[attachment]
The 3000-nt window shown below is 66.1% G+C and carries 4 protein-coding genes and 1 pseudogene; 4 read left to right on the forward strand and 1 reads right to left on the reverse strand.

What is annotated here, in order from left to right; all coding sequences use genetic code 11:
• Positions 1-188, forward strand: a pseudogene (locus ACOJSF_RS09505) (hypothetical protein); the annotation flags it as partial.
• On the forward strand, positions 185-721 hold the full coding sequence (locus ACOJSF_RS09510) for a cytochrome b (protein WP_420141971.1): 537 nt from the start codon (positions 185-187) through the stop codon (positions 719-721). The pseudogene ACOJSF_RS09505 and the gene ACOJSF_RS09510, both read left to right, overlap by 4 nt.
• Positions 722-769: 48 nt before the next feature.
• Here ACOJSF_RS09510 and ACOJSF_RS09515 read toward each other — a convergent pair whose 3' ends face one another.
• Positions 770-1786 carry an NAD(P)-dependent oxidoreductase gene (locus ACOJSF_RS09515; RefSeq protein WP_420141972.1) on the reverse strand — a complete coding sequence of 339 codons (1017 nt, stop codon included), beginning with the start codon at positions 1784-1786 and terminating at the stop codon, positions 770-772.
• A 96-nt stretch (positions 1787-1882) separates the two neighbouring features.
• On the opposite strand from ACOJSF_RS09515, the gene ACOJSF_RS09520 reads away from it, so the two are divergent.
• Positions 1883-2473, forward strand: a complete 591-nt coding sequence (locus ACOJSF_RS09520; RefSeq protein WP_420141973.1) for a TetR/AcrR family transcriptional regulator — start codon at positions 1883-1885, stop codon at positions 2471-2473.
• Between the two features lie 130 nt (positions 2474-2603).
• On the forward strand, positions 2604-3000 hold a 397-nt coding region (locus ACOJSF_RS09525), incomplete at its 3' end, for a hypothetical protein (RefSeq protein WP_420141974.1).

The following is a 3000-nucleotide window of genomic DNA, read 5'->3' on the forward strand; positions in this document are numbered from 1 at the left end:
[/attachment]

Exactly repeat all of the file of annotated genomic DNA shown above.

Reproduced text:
The 3000-nt window shown below is 66.1% G+C and carries 4 protein-coding genes and 1 pseudogene; 4 read left to right on the forward strand and 1 reads right to left on the reverse strand.

What is annotated here, in order from left to right; all coding sequences use genetic code 11:
• Positions 1-188, forward strand: a pseudogene (locus ACOJSF_RS09505) (hypothetical protein); the annotation flags it as partial.
• On the forward strand, positions 185-721 hold the full coding sequence (locus ACOJSF_RS09510) for a cytochrome b (protein WP_420141971.1): 537 nt from the start codon (positions 185-187) through the stop codon (positions 719-721). The pseudogene ACOJSF_RS09505 and the gene ACOJSF_RS09510, both read left to right, overlap by 4 nt.
• Positions 722-769: 48 nt before the next feature.
• Here ACOJSF_RS09510 and ACOJSF_RS09515 read toward each other — a convergent pair whose 3' ends face one another.
• Positions 770-1786 carry an NAD(P)-dependent oxidoreductase gene (locus ACOJSF_RS09515; RefSeq protein WP_420141972.1) on the reverse strand — a complete coding sequence of 339 codons (1017 nt, stop codon included), beginning with the start codon at positions 1784-1786 and terminating at the stop codon, positions 770-772.
• A 96-nt stretch (positions 1787-1882) separates the two neighbouring features.
• On the opposite strand from ACOJSF_RS09515, the gene ACOJSF_RS09520 reads away from it, so the two are divergent.
• Positions 1883-2473, forward strand: a complete 591-nt coding sequence (locus ACOJSF_RS09520; RefSeq protein WP_420141973.1) for a TetR/AcrR family transcriptional regulator — start codon at positions 1883-1885, stop codon at positions 2471-2473.
• Between the two features lie 130 nt (positions 2474-2603).
• On the forward strand, positions 2604-3000 hold a 397-nt coding region (locus ACOJSF_RS09525), incomplete at its 3' end, for a hypothetical protein (RefSeq protein WP_420141974.1).

The following is a 3000-nucleotide window of genomic DNA, read 5'->3' on the forward strand; positions in this document are numbered from 1 at the left end: